Reviewed by Nick Bloom

As a history book, it is written in a rather dry, academic style striving for thoroughness and accuracy rather than entertainment. While some readers may accept this, others will perhaps find it rather frustrating. I suspect that what most of us want to know is what each aircraft was like to fly, how exactly it was constructed, how easy it was to maintain, what its weak points were in service, and how well it coped in a dogfight and why. Some of this information is provided, but it’s incomplete and somewhat haphazardly distributed. On the other hand, there is plenty of rather dull data about the number of aircraft of each type given to each squadron on a given date, and statistics about how the aircraft fared.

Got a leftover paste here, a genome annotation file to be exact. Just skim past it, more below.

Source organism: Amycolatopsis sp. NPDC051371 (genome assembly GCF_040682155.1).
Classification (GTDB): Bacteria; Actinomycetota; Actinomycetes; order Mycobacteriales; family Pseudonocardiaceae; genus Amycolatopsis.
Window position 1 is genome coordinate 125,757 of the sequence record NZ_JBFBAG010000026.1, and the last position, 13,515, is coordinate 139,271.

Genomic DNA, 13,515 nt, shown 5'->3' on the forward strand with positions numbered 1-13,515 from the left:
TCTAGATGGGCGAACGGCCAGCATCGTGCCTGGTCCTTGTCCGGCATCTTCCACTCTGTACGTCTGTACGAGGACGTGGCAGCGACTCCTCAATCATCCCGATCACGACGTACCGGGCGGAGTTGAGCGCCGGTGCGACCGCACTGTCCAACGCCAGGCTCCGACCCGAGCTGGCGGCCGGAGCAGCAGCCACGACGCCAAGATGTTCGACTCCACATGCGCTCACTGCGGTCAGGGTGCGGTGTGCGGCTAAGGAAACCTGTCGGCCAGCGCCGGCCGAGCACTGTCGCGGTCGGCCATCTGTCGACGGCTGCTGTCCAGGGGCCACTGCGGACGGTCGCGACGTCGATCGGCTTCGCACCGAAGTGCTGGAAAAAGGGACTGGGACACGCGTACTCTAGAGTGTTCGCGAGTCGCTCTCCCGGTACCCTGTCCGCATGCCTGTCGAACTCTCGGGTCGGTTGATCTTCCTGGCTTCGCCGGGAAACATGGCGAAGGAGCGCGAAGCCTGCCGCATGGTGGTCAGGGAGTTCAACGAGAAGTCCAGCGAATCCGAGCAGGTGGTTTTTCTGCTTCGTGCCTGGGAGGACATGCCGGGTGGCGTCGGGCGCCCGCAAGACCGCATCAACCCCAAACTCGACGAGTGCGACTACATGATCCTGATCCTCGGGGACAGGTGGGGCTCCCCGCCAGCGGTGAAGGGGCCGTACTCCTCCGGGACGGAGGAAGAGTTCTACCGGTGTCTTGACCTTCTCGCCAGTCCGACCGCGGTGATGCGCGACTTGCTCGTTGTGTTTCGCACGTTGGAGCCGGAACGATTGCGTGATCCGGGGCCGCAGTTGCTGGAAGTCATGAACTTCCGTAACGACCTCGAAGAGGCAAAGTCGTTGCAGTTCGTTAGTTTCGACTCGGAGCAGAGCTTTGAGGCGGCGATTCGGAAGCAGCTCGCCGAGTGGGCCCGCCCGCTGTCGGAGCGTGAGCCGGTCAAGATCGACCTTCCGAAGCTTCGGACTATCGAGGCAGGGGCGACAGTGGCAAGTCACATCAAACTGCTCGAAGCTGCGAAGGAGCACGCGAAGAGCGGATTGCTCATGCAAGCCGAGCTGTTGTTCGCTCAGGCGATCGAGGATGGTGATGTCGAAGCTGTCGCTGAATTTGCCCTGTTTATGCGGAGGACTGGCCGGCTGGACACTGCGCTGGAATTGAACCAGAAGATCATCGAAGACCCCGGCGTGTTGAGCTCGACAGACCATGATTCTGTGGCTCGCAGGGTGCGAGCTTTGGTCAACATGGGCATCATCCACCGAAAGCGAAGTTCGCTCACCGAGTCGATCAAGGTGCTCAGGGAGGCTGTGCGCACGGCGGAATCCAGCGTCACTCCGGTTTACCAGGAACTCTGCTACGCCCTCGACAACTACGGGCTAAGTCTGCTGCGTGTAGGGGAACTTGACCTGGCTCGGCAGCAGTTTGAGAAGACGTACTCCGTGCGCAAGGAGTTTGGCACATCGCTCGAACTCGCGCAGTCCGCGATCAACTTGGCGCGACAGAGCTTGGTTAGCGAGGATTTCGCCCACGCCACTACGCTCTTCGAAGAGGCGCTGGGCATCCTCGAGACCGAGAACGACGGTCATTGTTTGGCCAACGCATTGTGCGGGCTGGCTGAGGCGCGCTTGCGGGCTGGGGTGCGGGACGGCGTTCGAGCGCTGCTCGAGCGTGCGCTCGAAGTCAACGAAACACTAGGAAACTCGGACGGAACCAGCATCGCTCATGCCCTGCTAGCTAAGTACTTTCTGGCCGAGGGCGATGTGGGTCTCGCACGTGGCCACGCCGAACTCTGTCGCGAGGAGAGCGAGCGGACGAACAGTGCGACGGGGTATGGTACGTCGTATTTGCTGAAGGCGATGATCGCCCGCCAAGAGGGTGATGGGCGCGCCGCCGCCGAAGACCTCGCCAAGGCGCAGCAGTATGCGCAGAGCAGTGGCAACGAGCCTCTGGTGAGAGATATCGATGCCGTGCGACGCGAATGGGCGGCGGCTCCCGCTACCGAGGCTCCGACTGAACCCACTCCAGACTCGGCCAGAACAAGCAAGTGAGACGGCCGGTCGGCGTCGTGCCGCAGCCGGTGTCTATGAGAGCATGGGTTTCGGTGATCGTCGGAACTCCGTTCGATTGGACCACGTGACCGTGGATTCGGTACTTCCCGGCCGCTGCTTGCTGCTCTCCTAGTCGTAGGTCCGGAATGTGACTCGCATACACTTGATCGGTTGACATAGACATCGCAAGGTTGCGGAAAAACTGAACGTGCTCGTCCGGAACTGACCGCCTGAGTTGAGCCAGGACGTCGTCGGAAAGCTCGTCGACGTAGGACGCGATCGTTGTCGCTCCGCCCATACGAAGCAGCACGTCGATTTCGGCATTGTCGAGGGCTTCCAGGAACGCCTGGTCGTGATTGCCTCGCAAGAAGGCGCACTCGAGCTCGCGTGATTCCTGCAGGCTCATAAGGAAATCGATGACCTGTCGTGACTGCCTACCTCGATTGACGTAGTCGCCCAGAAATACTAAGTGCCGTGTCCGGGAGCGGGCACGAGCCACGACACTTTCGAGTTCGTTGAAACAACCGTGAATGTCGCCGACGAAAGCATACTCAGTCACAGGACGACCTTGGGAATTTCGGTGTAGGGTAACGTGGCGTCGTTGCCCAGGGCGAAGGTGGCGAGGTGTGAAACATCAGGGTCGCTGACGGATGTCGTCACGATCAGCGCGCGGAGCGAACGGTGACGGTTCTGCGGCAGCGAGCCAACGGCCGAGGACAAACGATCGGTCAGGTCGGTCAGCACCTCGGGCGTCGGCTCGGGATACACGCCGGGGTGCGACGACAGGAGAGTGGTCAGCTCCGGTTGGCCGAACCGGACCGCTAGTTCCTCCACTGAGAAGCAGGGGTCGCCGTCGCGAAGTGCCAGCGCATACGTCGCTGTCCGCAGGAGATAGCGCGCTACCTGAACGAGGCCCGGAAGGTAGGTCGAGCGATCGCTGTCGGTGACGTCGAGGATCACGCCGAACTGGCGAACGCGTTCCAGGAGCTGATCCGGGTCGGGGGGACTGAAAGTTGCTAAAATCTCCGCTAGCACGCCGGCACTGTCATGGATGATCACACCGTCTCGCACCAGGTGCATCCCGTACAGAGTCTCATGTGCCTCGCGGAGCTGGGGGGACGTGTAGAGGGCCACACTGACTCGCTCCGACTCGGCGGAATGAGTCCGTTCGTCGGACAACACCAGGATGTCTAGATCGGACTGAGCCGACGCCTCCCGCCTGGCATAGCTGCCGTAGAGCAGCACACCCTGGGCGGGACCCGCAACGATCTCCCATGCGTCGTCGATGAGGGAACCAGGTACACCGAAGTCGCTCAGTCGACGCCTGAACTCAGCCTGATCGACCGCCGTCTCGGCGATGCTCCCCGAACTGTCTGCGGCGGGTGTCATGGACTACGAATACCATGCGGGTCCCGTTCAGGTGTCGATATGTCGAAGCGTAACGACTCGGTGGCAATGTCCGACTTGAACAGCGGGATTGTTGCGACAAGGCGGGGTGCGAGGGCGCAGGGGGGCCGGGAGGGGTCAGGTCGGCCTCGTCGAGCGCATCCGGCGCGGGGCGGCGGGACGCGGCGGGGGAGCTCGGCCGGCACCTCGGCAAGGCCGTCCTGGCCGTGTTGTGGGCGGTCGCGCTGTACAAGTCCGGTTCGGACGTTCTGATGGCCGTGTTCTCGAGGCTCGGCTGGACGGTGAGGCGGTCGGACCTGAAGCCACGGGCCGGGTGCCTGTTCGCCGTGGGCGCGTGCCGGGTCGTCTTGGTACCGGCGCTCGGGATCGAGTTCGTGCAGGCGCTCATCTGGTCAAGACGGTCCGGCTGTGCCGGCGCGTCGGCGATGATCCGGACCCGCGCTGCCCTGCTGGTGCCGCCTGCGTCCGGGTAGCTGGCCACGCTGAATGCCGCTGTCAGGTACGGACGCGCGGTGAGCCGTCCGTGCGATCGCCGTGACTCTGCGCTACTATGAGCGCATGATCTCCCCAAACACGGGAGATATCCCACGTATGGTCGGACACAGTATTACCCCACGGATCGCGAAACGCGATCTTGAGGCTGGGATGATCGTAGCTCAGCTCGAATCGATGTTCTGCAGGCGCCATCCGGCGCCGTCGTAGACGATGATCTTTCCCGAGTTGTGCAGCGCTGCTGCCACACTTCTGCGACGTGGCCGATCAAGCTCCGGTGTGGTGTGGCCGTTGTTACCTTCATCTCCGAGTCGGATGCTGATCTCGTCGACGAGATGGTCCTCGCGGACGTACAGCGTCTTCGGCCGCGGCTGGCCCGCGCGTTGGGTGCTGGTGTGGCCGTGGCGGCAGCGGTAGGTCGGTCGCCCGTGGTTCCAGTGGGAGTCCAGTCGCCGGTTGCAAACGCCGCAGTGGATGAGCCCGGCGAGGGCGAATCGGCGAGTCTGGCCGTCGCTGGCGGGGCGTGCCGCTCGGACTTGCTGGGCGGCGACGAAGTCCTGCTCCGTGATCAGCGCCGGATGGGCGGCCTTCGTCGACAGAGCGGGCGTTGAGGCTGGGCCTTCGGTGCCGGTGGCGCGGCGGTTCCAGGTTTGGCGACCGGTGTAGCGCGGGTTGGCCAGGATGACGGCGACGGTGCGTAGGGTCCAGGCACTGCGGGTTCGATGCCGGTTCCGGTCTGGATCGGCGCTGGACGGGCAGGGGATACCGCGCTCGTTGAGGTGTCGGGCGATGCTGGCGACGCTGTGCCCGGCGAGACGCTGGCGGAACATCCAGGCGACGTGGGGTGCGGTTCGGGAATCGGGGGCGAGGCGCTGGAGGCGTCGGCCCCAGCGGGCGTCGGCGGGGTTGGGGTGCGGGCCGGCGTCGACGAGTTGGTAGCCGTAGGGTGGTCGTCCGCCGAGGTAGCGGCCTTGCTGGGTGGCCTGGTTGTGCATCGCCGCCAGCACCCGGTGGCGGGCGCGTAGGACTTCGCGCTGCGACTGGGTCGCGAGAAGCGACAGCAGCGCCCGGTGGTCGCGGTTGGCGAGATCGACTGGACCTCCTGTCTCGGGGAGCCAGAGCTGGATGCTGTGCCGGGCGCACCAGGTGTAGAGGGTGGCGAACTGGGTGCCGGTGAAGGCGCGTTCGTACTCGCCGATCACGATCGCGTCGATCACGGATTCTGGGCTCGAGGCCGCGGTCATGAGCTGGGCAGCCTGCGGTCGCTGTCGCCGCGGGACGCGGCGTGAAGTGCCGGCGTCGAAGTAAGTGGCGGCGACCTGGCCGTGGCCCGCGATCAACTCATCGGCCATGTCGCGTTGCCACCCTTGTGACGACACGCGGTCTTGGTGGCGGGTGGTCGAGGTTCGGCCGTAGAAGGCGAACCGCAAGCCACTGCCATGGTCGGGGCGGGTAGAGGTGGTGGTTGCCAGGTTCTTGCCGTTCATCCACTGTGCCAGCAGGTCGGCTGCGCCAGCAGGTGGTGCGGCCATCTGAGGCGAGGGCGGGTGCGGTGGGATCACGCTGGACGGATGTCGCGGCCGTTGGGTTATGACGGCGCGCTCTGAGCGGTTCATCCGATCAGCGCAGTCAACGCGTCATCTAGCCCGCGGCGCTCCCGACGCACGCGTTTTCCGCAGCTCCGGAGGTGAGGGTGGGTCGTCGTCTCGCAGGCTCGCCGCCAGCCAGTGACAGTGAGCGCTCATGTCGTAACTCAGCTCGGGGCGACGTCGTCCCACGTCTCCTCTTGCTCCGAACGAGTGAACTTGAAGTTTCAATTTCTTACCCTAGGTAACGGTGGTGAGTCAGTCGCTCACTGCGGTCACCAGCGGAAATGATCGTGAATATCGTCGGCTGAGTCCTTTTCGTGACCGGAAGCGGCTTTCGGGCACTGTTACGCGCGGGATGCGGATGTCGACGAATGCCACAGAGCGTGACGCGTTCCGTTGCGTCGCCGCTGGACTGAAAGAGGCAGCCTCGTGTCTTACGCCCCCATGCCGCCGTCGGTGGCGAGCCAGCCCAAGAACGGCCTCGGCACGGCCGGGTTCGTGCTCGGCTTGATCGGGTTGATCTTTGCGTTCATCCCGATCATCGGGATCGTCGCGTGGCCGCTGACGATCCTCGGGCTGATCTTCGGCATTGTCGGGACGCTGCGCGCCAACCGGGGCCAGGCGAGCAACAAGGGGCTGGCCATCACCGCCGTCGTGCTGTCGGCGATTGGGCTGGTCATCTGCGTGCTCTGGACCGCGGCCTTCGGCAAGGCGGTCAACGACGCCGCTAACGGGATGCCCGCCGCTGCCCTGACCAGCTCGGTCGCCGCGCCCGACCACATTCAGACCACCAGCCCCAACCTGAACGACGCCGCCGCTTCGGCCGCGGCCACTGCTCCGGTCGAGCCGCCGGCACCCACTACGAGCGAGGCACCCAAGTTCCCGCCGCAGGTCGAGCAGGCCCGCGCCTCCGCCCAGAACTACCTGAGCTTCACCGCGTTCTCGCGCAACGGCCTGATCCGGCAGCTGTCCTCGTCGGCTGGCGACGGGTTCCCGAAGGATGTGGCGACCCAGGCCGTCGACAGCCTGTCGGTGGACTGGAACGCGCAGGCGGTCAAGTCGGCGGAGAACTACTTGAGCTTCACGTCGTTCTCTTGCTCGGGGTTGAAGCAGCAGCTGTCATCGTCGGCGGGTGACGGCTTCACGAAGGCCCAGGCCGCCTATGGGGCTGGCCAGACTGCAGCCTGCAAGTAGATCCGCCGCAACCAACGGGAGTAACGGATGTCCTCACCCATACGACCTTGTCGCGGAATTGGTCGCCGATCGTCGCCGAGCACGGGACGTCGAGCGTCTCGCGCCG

However, I did learn that on 23 February 1918, handed axle caps were introduced to stop the wheels coming adrift on Sopwith Camels. Prior to that date, both had had a right handed thread and Camels had been losing their port wheel. Around that time, Camels were being mass produced at such speed that some were issued with spars with spiral graining, causing aeroplanes to break up as soon as they were flown. This kind of information helps bring the past to life.

Unless you are a completist where Sopwith aeroplane books are concerned, I would wait until this one turns up in the remaindered bookshops. Reduced to, say, a fiver or a tenner, it has to be worth anyone’s money. Nick Bloom.